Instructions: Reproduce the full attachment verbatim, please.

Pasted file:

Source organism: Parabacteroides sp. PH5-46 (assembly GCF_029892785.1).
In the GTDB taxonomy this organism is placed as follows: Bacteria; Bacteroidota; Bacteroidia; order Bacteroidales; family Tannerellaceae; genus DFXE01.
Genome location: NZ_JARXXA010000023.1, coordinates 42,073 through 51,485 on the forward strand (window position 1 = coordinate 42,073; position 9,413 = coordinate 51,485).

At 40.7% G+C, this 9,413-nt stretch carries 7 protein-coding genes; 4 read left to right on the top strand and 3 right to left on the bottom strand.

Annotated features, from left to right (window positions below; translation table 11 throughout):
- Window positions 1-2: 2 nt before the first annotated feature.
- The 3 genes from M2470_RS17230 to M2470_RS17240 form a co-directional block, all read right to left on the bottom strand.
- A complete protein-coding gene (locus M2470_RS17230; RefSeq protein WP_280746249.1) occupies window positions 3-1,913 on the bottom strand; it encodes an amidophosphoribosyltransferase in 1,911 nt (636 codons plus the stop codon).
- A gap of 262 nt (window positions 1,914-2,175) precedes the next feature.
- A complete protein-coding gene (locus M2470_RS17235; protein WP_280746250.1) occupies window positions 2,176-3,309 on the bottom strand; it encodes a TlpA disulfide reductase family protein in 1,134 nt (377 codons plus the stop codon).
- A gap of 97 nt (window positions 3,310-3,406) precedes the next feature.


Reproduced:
Source organism: Parabacteroides sp. PH5-46 (assembly GCF_029892785.1).
In the GTDB taxonomy this organism is placed as follows: Bacteria; Bacteroidota; Bacteroidia; order Bacteroidales; family Tannerellaceae; genus DFXE01.
Genome location: NZ_JARXXA010000023.1, coordinates 42,073 through 51,485 on the forward strand (window position 1 = coordinate 42,073; position 9,413 = coordinate 51,485).

At 40.7% G+C, this 9,413-nt stretch carries 7 protein-coding genes; 4 read left to right on the top strand and 3 right to left on the bottom strand.

Annotated features, from left to right (window positions below; translation table 11 throughout):
- Window positions 1-2: 2 nt before the first annotated feature.
- The 3 genes from M2470_RS17230 to M2470_RS17240 form a co-directional block, all read right to left on the bottom strand.
- A complete protein-coding gene (locus M2470_RS17230; RefSeq protein WP_280746249.1) occupies window positions 3-1,913 on the bottom strand; it encodes an amidophosphoribosyltransferase in 1,911 nt (636 codons plus the stop codon).
- A gap of 262 nt (window positions 1,914-2,175) precedes the next feature.
- A complete protein-coding gene (locus M2470_RS17235; protein WP_280746250.1) occupies window positions 2,176-3,309 on the bottom strand; it encodes a TlpA disulfide reductase family protein in 1,134 nt (377 codons plus the stop codon).
- A gap of 97 nt (window positions 3,310-3,406) precedes the next feature.